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Wessel v. Carmi Elks Home






APPEAL from the Circuit Court of White County; the Hon. HENRY LEWIS, Judge, presiding.


This action was commenced in the circuit court of White County based upon an alleged violation of section 14 of article VI of the Liquor Control Act, more commonly referred to as the Dramshop Act (Ill. Rev. Stat. 1967, ch. 43, par. 135.) Plaintiffs sought to recover damages from defendants Carmi Elks Home, Inc. (a tavern), Carl R. Barbre, d/b/a The Town House (a tavern), and Bertis Williams, the owner of the premises in which the latter establishment is located. The multicount complaint in substance alleged that Emily Rice and Jesse Cox had consumed alcoholic beverages at these taverns and that either or the two, while in an intoxicated condition, had driven an automobile through the side of a house killing one occupant, injurying another and causing property damage.

Defendants answered, denying liability, and then filed a third-party complaint against Rice and Cox based upon a theory of implied indemnity for any damages, costs of suit and attorneys fees which might result from plaintiffs' action. The third-party complaint charged that either Rice or Cox, rather than defendants, was the "active and primary cause" of any damage to plaintiffs, and that such damage did not arise out of any wrongful act or misconduct by any of the defendants, whose liability, if any, arising from any violation of the Liquor Control Act was said to be "purely secondary."

A motion to dismiss the third-party complaint was granted by the trial court and the appellate court, one justice dissenting, affirmed. (Wessel v. Carmi Elks Home, Inc. (1971), 133 Ill. App.2d 902, 272 N.E.2d 416.) Thereafter, upon defendants' petition, the appellate court issued a certificate of importance. 50 Ill.2d R. 316.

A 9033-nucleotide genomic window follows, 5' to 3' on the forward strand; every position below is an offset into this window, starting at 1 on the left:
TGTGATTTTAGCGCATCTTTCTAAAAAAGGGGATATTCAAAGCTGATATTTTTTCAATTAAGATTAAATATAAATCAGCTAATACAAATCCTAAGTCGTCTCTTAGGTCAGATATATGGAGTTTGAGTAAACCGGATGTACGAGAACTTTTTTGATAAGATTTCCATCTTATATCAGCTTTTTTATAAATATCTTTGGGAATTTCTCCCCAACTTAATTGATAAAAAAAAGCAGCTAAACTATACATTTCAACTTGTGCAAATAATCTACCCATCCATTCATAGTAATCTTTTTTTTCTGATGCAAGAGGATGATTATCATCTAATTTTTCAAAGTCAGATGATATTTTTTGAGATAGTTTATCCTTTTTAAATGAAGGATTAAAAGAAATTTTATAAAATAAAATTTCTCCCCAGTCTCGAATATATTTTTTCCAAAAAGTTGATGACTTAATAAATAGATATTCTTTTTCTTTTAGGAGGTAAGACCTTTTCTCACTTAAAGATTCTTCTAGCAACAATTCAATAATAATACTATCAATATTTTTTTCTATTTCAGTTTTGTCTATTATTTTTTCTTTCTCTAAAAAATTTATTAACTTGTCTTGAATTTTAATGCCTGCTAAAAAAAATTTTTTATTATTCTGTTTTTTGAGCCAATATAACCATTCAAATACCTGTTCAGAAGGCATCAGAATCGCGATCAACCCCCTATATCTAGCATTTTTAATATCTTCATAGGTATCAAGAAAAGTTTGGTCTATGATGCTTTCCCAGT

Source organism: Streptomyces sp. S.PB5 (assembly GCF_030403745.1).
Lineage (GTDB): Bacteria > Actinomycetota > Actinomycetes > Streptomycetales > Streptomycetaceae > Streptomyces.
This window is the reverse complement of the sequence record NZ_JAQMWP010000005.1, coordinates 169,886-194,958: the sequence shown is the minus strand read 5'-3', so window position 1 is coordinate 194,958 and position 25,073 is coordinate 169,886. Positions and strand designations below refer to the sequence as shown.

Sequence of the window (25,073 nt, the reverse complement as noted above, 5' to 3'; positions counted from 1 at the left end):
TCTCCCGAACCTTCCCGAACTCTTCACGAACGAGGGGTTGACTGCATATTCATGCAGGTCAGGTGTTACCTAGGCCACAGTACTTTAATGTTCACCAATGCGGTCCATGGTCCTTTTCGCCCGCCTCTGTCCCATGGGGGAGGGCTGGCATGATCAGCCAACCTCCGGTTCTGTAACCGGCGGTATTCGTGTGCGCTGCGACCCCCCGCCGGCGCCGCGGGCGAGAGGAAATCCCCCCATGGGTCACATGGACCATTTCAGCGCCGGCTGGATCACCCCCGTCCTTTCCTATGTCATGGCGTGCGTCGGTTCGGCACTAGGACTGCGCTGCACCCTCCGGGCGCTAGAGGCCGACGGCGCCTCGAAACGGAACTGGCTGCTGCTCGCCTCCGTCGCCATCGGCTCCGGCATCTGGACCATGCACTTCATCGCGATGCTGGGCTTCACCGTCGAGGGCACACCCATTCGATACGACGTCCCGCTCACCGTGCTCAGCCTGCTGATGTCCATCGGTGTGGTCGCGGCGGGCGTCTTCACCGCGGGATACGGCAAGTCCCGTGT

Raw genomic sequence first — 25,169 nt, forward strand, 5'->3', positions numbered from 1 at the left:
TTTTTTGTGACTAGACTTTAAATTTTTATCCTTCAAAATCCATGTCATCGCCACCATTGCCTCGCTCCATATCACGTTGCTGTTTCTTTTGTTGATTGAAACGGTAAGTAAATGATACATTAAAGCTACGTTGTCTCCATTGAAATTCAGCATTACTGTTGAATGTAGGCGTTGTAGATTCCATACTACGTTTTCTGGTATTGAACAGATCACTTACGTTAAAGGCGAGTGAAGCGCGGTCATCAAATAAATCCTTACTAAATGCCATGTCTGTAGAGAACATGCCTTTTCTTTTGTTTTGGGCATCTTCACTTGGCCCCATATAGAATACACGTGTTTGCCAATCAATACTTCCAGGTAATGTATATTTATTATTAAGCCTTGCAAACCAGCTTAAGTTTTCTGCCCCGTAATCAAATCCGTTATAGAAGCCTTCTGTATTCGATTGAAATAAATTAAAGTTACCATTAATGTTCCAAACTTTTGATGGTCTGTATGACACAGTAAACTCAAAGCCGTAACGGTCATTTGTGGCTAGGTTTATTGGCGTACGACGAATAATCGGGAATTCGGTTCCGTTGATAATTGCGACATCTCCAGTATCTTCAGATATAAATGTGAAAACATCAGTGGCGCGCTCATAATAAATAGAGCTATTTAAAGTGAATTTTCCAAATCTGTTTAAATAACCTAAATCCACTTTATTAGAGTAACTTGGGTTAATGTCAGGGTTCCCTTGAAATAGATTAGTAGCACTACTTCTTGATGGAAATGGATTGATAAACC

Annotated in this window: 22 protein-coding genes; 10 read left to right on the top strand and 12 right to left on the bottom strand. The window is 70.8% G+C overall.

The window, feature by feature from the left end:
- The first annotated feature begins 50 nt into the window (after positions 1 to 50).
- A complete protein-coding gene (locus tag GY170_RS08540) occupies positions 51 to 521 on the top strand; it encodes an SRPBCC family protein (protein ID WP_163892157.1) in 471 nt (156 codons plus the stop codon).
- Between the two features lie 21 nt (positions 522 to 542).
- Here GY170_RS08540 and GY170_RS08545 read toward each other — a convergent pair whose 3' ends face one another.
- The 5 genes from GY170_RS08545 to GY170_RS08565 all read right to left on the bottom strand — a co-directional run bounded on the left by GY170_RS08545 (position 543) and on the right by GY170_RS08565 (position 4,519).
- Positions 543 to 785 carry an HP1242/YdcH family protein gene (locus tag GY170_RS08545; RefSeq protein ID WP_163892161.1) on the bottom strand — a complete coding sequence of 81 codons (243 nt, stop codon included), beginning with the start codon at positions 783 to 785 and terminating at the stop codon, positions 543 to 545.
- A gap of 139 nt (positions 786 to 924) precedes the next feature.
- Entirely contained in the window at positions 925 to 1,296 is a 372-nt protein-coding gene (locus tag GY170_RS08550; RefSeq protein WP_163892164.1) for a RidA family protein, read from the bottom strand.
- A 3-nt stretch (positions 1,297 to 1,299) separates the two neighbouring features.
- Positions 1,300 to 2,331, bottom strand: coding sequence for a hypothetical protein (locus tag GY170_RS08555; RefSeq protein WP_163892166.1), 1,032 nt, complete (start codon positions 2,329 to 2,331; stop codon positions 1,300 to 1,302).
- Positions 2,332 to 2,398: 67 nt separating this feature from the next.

The sole issue presented for review is whether one who may incur dramshop liability because of the sale or gift of intoxicating liquors to a third party has the right to seek indemnification from the latter whose activity is alleged to be the primary or active cause of the damages. This issue has caused several appellate courts to reach divergent results.

In Coffey v. ABC Liquor Stores, Inc. (1957), 13 Ill. App.2d 510 (leave to appeal denied, 11 Ill.2d 629), a dramshop action was brought against four tavern operators seeking damages allegedly caused when plaintiff was assaulted by one who had become intoxicated. Several defendants filed a third-party complaint against the alleged assailant, which the trial court dismissed. The appellate court affirmed, reasoning that only an innocent party could seek indemnification, thus excluding a tavern operator who, by the terms of the Act, is a tortfeasor. It further concluded that the Act was penal in nature and to allow indemnity would violate equitable principles and public policy.

In the present case the appellate court adopted the rationale of Coffey. The majority was of the opinion that to hold otherwise and extend the right of indemnity to the tavern owners or operators would frustrate the penal nature of the Act and its underlying public policy, i.e., to place the ultimate burden upon the liquor industry for injuries caused by intoxicated patrons.

Two recent appellate decisions, however, have reached the opposite conclusion under factual situations analogous to Coffey, and have permitted the right to seek indemnification to those who may be liable in a dramshop action as against one to whom they have sold or given alcoholic beverages. In Geocaris v. Bangs (1968), 91 Ill. App.2d 81, the court did not accept the conclusion reached in the Coffey decision but applied the rationale of another appellate decision (Sargent v. Interstate Bakeries, Inc. (1967), 86 Ill. App.2d 187) which held that a negligent party may recover in an action for indemnity against the party whose negligence established a greater degree of culpability for the injury.